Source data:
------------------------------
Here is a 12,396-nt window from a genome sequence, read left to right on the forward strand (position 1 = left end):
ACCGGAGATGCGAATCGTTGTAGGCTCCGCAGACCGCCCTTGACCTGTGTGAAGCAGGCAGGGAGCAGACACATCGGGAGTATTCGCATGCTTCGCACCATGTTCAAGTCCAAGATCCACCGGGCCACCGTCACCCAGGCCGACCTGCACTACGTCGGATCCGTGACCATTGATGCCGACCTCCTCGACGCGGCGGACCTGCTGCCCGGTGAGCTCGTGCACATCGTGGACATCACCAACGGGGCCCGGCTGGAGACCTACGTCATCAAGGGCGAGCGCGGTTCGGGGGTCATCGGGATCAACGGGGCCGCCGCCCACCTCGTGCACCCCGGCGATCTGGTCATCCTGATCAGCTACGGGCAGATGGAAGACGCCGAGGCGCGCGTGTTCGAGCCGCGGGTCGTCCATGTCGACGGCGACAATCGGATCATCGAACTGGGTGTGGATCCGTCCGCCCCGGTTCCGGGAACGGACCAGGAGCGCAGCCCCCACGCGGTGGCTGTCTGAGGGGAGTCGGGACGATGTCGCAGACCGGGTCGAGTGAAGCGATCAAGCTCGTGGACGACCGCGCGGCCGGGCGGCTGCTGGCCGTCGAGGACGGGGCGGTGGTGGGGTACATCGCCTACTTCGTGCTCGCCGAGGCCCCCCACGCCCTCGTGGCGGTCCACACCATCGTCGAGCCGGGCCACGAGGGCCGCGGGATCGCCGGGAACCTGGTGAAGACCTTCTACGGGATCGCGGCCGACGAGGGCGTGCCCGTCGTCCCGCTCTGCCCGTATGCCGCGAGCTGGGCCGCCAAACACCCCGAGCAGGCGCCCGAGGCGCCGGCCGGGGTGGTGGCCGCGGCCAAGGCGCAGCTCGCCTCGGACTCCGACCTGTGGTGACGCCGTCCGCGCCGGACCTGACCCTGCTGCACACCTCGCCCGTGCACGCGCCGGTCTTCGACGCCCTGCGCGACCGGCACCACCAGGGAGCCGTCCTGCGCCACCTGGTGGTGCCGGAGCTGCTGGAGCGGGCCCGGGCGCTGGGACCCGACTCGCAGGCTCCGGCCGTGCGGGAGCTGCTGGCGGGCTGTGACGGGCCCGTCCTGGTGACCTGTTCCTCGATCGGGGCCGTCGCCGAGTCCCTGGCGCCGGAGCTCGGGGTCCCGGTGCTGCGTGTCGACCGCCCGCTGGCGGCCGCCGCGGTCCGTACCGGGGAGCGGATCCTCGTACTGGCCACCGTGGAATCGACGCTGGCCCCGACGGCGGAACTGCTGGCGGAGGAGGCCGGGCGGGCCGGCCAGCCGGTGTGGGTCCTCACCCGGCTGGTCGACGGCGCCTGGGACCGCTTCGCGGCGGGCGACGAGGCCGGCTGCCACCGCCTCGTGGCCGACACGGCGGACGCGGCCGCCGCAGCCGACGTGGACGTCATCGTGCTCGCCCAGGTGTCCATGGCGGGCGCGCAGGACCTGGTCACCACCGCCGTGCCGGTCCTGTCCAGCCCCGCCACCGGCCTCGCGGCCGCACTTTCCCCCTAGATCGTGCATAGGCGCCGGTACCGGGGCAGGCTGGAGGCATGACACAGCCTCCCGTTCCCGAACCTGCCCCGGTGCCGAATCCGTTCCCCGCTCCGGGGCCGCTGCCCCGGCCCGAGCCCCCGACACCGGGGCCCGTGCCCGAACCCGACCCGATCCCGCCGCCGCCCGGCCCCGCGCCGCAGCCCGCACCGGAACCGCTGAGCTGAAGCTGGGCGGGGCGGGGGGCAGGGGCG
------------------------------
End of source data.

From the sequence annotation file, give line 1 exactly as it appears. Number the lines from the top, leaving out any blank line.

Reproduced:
Here is a 12,396-nt window from a genome sequence, read left to right on the forward strand (position 1 = left end):